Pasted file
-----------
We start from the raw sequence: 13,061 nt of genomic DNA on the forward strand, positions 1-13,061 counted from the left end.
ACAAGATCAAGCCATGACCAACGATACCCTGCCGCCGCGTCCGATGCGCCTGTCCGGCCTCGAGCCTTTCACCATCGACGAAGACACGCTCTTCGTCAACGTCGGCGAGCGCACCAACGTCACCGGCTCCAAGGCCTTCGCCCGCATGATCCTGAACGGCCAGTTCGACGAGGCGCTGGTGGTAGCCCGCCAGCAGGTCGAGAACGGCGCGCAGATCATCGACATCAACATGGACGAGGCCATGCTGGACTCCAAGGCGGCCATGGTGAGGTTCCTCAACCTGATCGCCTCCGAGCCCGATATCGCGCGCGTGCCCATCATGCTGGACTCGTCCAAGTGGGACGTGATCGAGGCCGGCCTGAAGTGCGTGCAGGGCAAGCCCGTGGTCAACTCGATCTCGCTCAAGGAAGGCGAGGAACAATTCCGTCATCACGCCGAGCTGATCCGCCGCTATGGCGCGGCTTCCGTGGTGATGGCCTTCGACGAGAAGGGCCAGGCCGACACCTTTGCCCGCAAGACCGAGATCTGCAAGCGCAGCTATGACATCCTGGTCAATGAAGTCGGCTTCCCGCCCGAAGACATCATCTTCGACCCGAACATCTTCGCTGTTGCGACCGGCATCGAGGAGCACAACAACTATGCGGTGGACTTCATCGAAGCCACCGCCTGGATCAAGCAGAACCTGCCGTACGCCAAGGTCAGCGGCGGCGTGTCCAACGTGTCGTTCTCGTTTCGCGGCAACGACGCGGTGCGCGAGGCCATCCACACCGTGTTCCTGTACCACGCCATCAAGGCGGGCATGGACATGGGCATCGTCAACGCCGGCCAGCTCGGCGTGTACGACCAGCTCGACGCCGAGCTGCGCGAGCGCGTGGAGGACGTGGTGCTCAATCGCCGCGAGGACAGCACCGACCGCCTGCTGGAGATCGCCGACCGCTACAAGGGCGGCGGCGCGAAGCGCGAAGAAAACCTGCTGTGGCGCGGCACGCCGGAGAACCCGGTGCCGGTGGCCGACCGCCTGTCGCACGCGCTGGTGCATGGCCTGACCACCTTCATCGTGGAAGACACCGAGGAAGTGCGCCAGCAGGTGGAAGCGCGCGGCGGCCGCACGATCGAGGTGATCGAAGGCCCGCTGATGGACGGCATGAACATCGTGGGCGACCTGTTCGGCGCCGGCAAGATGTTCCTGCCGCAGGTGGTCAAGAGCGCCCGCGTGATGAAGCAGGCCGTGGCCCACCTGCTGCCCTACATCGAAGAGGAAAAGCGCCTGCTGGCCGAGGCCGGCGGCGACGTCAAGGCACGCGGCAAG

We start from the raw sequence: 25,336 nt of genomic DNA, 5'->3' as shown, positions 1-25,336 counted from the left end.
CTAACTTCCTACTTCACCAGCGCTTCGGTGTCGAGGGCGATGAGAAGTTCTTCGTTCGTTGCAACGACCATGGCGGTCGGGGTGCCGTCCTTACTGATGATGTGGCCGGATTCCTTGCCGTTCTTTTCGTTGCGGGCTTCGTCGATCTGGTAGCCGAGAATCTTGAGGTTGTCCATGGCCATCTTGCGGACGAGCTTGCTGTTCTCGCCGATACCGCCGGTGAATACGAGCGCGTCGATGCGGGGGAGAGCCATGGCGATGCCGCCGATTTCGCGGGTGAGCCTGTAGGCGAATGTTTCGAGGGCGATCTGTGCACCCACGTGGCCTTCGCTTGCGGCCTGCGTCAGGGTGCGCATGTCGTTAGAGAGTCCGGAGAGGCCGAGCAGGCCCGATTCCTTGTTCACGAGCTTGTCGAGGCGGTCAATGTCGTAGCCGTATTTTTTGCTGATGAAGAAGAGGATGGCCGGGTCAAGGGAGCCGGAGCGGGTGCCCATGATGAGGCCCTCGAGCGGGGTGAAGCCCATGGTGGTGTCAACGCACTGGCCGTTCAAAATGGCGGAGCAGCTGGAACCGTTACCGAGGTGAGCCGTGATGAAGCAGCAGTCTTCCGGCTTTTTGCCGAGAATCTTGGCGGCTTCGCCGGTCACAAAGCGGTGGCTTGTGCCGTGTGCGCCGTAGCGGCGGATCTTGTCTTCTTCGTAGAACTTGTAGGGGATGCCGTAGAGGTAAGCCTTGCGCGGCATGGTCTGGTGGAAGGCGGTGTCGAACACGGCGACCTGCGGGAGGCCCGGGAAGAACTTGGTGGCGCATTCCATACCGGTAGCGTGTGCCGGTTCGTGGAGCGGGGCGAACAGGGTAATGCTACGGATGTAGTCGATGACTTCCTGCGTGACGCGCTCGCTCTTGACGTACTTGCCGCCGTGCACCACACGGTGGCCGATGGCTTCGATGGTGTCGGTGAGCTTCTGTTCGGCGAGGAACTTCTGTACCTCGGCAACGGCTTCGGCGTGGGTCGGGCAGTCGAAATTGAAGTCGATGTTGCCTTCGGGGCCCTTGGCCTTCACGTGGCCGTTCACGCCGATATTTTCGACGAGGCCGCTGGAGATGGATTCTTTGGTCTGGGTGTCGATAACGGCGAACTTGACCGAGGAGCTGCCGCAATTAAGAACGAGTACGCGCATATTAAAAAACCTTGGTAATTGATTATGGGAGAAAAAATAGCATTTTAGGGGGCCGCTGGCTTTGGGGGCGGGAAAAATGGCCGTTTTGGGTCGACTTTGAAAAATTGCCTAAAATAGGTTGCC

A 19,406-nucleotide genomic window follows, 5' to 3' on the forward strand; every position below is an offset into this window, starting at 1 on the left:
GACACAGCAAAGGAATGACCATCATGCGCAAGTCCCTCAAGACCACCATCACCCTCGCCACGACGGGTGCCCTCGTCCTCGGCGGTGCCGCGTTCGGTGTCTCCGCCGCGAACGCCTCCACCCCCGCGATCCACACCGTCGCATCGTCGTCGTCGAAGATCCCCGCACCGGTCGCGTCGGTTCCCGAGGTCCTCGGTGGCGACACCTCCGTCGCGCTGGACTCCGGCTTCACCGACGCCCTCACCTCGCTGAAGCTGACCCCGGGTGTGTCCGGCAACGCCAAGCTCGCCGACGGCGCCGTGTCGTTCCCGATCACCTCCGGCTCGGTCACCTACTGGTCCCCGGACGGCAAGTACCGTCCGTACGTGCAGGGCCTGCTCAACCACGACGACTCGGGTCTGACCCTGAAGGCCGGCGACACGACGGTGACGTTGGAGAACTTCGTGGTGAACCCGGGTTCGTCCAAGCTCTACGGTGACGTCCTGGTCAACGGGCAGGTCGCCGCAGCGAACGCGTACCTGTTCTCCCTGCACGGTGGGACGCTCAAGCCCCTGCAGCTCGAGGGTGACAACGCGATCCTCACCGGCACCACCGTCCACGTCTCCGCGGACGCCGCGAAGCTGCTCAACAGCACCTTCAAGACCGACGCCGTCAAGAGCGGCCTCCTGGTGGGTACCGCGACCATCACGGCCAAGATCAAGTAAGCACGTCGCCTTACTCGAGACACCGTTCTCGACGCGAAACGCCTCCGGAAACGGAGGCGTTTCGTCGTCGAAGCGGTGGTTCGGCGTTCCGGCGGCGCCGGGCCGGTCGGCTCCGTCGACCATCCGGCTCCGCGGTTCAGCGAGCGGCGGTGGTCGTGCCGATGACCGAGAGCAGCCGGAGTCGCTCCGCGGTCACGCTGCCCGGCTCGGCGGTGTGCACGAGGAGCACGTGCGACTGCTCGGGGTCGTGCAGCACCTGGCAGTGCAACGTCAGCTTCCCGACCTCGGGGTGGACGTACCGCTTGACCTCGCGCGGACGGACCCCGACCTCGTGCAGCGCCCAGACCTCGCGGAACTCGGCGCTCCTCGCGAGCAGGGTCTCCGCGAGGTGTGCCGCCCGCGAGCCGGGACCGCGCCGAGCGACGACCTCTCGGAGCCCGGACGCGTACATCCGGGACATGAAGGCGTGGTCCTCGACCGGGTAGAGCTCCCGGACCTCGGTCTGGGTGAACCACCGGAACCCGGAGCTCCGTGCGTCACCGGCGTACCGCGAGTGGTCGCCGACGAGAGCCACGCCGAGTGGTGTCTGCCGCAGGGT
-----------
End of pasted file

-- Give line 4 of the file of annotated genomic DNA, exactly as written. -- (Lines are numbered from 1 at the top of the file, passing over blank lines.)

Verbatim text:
CTAACTTCCTACTTCACCAGCGCTTCGGTGTCGAGGGCGATGAGAAGTTCTTCGTTCGTTGCAACGACCATGGCGGTCGGGGTGCCGTCCTTACTGATGATGTGGCCGGATTCCTTGCCGTTCTTTTCGTTGCGGGCTTCGTCGATCTGGTAGCCGAGAATCTTGAGGTTGTCCATGGCCATCTTGCGGACGAGCTTGCTGTTCTCGCCGATACCGCCGGTGAATACGAGCGCGTCGATGCGGGGGAGAGCCATGGCGATGCCGCCGATTTCGCGGGTGAGCCTGTAGGCGAATGTTTCGAGGGCGATCTGTGCACCCACGTGGCCTTCGCTTGCGGCCTGCGTCAGGGTGCGCATGTCGTTAGAGAGTCCGGAGAGGCCGAGCAGGCCCGATTCCTTGTTCACGAGCTTGTCGAGGCGGTCAATGTCGTAGCCGTATTTTTTGCTGATGAAGAAGAGGATGGCCGGGTCAAGGGAGCCGGAGCGGGTGCCCATGATGAGGCCCTCGAGCGGGGTGAAGCCCATGGTGGTGTCAACGCACTGGCCGTTCAAAATGGCGGAGCAGCTGGAACCGTTACCGAGGTGAGCCGTGATGAAGCAGCAGTCTTCCGGCTTTTTGCCGAGAATCTTGGCGGCTTCGCCGGTCACAAAGCGGTGGCTTGTGCCGTGTGCGCCGTAGCGGCGGATCTTGTCTTCTTCGTAGAACTTGTAGGGGATGCCGTAGAGGTAAGCCTTGCGCGGCATGGTCTGGTGGAAGGCGGTGTCGAACACGGCGACCTGCGGGAGGCCCGGGAAGAACTTGGTGGCGCATTCCATACCGGTAGCGTGTGCCGGTTCGTGGAGCGGGGCGAACAGGGTAATGCTACGGATGTAGTCGATGACTTCCTGCGTGACGCGCTCGCTCTTGACGTACTTGCCGCCGTGCACCACACGGTGGCCGATGGCTTCGATGGTGTCGGTGAGCTTCTGTTCGGCGAGGAACTTCTGTACCTCGGCAACGGCTTCGGCGTGGGTCGGGCAGTCGAAATTGAAGTCGATGTTGCCTTCGGGGCCCTTGGCCTTCACGTGGCCGTTCACGCCGATATTTTCGACGAGGCCGCTGGAGATGGATTCTTTGGTCTGGGTGTCGATAACGGCGAACTTGACCGAGGAGCTGCCGCAATTAAGAACGAGTACGCGCATATTAAAAAACCTTGGTAATTGATTATGGGAGAAAAAATAGCATTTTAGGGGGCCGCTGGCTTTGGGGGCGGGAAAAATGGCCGTTTTGGGTCGACTTTGAAAAATTGCCTAAAATAGGTTGCC